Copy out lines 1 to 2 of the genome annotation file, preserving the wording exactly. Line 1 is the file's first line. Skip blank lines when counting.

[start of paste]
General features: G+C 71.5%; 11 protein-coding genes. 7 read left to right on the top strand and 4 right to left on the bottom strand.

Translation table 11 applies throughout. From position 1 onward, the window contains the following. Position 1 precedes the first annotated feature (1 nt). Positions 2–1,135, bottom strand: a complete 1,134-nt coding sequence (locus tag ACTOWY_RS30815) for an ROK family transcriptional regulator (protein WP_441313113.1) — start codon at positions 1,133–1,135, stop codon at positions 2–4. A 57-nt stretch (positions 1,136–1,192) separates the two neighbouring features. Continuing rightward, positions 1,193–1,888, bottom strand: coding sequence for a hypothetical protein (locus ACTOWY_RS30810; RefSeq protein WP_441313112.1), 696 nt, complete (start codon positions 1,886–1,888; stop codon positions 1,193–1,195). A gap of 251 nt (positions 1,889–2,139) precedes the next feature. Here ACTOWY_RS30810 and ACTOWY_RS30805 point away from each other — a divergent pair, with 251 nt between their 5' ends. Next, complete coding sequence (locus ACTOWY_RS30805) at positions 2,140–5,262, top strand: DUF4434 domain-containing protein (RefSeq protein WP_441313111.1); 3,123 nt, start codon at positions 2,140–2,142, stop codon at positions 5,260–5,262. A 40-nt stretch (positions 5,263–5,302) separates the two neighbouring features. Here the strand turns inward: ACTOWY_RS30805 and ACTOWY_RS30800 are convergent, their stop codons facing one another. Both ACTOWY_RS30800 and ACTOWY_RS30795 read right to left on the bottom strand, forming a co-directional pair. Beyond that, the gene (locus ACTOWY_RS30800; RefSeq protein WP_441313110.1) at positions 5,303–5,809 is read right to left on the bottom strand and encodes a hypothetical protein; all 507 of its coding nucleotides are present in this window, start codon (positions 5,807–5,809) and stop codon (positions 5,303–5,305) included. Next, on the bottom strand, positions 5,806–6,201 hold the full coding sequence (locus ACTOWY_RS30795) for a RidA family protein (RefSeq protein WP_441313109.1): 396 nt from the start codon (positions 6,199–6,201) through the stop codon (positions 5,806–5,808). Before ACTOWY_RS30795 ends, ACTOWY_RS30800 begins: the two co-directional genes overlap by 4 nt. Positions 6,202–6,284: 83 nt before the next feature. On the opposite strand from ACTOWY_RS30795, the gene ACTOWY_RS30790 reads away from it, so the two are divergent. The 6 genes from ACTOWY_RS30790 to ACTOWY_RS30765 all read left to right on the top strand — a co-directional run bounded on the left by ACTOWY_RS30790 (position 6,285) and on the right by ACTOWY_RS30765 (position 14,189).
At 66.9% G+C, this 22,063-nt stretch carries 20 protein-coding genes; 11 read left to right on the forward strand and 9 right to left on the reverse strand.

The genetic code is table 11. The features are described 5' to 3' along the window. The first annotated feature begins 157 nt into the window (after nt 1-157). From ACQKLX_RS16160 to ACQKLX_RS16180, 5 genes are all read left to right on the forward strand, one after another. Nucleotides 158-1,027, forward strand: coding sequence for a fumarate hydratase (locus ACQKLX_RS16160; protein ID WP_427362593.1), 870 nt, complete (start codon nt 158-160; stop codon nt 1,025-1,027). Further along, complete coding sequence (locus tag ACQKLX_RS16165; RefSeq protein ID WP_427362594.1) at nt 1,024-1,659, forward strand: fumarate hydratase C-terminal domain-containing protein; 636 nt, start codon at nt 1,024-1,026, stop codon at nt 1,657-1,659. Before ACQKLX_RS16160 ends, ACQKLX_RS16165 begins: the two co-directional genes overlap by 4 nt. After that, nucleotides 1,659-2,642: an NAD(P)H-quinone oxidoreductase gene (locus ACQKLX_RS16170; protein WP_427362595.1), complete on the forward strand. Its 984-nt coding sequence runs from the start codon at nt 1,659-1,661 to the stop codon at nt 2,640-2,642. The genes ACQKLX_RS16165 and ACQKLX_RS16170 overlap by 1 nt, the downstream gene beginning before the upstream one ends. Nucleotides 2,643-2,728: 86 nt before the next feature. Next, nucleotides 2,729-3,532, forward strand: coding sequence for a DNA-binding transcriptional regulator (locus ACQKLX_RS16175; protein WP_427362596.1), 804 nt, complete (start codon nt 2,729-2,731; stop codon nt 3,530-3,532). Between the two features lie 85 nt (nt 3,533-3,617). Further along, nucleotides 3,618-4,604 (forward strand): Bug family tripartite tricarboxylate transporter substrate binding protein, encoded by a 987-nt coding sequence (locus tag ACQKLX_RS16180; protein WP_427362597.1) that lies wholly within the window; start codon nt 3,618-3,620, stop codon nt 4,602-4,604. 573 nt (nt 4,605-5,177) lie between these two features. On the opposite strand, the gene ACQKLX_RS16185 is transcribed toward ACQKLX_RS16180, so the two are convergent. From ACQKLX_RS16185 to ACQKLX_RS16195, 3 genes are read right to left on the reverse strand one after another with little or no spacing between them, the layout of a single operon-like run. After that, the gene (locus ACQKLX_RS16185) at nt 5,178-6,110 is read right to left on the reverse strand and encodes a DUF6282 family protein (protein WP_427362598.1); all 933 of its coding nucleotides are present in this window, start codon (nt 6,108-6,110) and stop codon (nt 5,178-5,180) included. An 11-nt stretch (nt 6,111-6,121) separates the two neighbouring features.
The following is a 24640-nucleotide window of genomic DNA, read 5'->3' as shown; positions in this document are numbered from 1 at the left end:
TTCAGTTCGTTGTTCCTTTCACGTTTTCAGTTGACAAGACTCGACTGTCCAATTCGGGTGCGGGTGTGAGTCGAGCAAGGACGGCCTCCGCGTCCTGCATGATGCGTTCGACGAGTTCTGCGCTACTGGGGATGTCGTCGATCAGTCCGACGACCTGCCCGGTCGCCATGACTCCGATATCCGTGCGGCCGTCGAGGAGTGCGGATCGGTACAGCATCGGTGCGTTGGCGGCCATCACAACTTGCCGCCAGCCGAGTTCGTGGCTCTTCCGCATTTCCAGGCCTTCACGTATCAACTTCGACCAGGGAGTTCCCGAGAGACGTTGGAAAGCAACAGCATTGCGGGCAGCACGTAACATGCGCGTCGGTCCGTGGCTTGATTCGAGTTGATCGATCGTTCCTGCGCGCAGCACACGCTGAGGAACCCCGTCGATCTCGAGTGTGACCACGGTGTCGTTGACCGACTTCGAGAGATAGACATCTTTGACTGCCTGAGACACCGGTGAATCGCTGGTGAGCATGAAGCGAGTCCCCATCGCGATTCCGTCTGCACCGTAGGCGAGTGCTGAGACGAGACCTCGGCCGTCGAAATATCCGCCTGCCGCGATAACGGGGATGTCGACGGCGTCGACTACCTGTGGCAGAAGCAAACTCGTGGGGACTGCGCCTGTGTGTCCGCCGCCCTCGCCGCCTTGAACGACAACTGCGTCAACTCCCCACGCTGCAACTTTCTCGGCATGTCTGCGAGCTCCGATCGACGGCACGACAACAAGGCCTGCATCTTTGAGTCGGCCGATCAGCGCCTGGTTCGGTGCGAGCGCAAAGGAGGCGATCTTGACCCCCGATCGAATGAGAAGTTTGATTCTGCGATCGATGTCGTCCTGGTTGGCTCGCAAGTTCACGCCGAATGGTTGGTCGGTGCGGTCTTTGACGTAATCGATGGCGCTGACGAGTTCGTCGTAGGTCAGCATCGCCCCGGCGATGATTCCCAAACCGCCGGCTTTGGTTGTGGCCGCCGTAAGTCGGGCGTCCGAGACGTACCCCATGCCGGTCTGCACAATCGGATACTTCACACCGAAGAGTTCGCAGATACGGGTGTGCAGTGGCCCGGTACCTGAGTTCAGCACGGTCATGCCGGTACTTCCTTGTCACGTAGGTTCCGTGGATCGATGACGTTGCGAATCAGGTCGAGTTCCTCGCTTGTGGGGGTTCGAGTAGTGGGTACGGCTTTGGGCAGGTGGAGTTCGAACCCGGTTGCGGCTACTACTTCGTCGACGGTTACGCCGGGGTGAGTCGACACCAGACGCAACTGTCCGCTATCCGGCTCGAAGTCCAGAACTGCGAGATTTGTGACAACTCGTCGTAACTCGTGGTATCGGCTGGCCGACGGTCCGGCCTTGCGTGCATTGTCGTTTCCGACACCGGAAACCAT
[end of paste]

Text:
General features: G+C 71.5%; 11 protein-coding genes. 7 read left to right on the top strand and 4 right to left on the bottom strand.

Translation table 11 applies throughout. From position 1 onward, the window contains the following. Position 1 precedes the first annotated feature (1 nt). Positions 2–1,135, bottom strand: a complete 1,134-nt coding sequence (locus tag ACTOWY_RS30815) for an ROK family transcriptional regulator (protein WP_441313113.1) — start codon at positions 1,133–1,135, stop codon at positions 2–4. A 57-nt stretch (positions 1,136–1,192) separates the two neighbouring features. Continuing rightward, positions 1,193–1,888, bottom strand: coding sequence for a hypothetical protein (locus ACTOWY_RS30810; RefSeq protein WP_441313112.1), 696 nt, complete (start codon positions 1,886–1,888; stop codon positions 1,193–1,195). A gap of 251 nt (positions 1,889–2,139) precedes the next feature. Here ACTOWY_RS30810 and ACTOWY_RS30805 point away from each other — a divergent pair, with 251 nt between their 5' ends. Next, complete coding sequence (locus ACTOWY_RS30805) at positions 2,140–5,262, top strand: DUF4434 domain-containing protein (RefSeq protein WP_441313111.1); 3,123 nt, start codon at positions 2,140–2,142, stop codon at positions 5,260–5,262. A 40-nt stretch (positions 5,263–5,302) separates the two neighbouring features. Here the strand turns inward: ACTOWY_RS30805 and ACTOWY_RS30800 are convergent, their stop codons facing one another. Both ACTOWY_RS30800 and ACTOWY_RS30795 read right to left on the bottom strand, forming a co-directional pair. Beyond that, the gene (locus ACTOWY_RS30800; RefSeq protein WP_441313110.1) at positions 5,303–5,809 is read right to left on the bottom strand and encodes a hypothetical protein; all 507 of its coding nucleotides are present in this window, start codon (positions 5,807–5,809) and stop codon (positions 5,303–5,305) included. Next, on the bottom strand, positions 5,806–6,201 hold the full coding sequence (locus ACTOWY_RS30795) for a RidA family protein (RefSeq protein WP_441313109.1): 396 nt from the start codon (positions 6,199–6,201) through the stop codon (positions 5,806–5,808). Before ACTOWY_RS30795 ends, ACTOWY_RS30800 begins: the two co-directional genes overlap by 4 nt. Positions 6,202–6,284: 83 nt before the next feature. On the opposite strand from ACTOWY_RS30795, the gene ACTOWY_RS30790 reads away from it, so the two are divergent. The 6 genes from ACTOWY_RS30790 to ACTOWY_RS30765 all read left to right on the top strand — a co-directional run bounded on the left by ACTOWY_RS30790 (position 6,285) and on the right by ACTOWY_RS30765 (position 14,189).